They may . . . or not. We make no promises. The world is my stage – at last and the present is carrying me to my future without expectation, without boundaries. Unscripted. I have a plane ticket to Paris and another from Paris to Tel-Aviv six weeks later –that’s all I know now . . . When you step in a crevasse a boulder will appear underneath you – or you’ll grow wings… I’m testing that theory.

My youngest talked to me for an hour on the phone this morning (a first). My grandsons are coming down from Boston with their parents for a farewell to Bubby this weekend — I flew to LA for a table read of my next play and a few hours with my son. My oldest called this morning to schedule a “long talk” before I take off … There’s a black-tie event — and a groupie send-off from my buds … With five days left on this side of the Atlantic, it’s all about saying “good-bye.”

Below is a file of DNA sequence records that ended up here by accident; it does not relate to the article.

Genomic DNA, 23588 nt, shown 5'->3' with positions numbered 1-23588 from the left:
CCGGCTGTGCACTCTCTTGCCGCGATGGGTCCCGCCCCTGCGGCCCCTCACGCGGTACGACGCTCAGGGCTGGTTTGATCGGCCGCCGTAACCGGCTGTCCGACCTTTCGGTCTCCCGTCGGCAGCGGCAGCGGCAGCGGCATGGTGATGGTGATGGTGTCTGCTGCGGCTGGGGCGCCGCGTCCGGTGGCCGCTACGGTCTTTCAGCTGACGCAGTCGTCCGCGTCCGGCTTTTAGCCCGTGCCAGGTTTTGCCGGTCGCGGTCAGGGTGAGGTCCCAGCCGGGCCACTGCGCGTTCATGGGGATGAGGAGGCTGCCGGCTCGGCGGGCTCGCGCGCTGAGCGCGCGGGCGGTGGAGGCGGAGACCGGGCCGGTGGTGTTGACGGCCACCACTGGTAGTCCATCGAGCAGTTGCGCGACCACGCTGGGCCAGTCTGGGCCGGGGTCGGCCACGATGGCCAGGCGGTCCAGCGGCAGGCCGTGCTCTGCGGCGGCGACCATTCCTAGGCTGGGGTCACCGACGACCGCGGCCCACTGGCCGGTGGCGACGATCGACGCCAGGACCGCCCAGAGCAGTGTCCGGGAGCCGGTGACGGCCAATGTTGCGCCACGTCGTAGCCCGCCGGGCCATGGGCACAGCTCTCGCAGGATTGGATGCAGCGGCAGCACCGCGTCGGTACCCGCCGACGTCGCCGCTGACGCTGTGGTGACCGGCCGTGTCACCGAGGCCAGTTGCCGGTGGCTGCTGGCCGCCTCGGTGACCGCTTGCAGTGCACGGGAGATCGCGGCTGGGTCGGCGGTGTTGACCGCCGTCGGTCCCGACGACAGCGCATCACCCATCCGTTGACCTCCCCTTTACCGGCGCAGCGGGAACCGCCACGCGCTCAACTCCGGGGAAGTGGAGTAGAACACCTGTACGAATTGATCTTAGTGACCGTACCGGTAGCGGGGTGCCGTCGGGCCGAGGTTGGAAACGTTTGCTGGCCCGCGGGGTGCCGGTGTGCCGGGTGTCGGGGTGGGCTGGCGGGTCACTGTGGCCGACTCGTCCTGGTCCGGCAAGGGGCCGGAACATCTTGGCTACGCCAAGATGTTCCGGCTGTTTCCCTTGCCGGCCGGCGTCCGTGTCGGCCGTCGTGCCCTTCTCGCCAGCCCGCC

Which I did, to the other men who have guided my journey this past year: Doc called … he’s moving again – from Texas to Montana. “No pressure coming to NYC for the Opening of Time Stands Still.” I told him. I like him; he’s a fun, terrific guy so I suggested “if appropriate, we can pick up where we left off when I get back”… he concurred.

As for mon Surfer Dude, I spent an evening last month with a woman I met through him, a colleague of his, who glowed as she confided that he spent a week with her in July; she was surprised he hadn’t told me … They are in constant contact, she added, with a “shared love of music” and “a lot of i-Tunes exchanged via email.” He never did mention staying with her; in fact, he told me he was with family in DC –and she had no idea he went from her place, to mine. He didn’t do anything wrong: he had fun when he was with her and fun when he was with me … but I’m not crazy about intimate triangles so I sent him an email later that evening that began with “C’est fini” and ended with “Ciao.”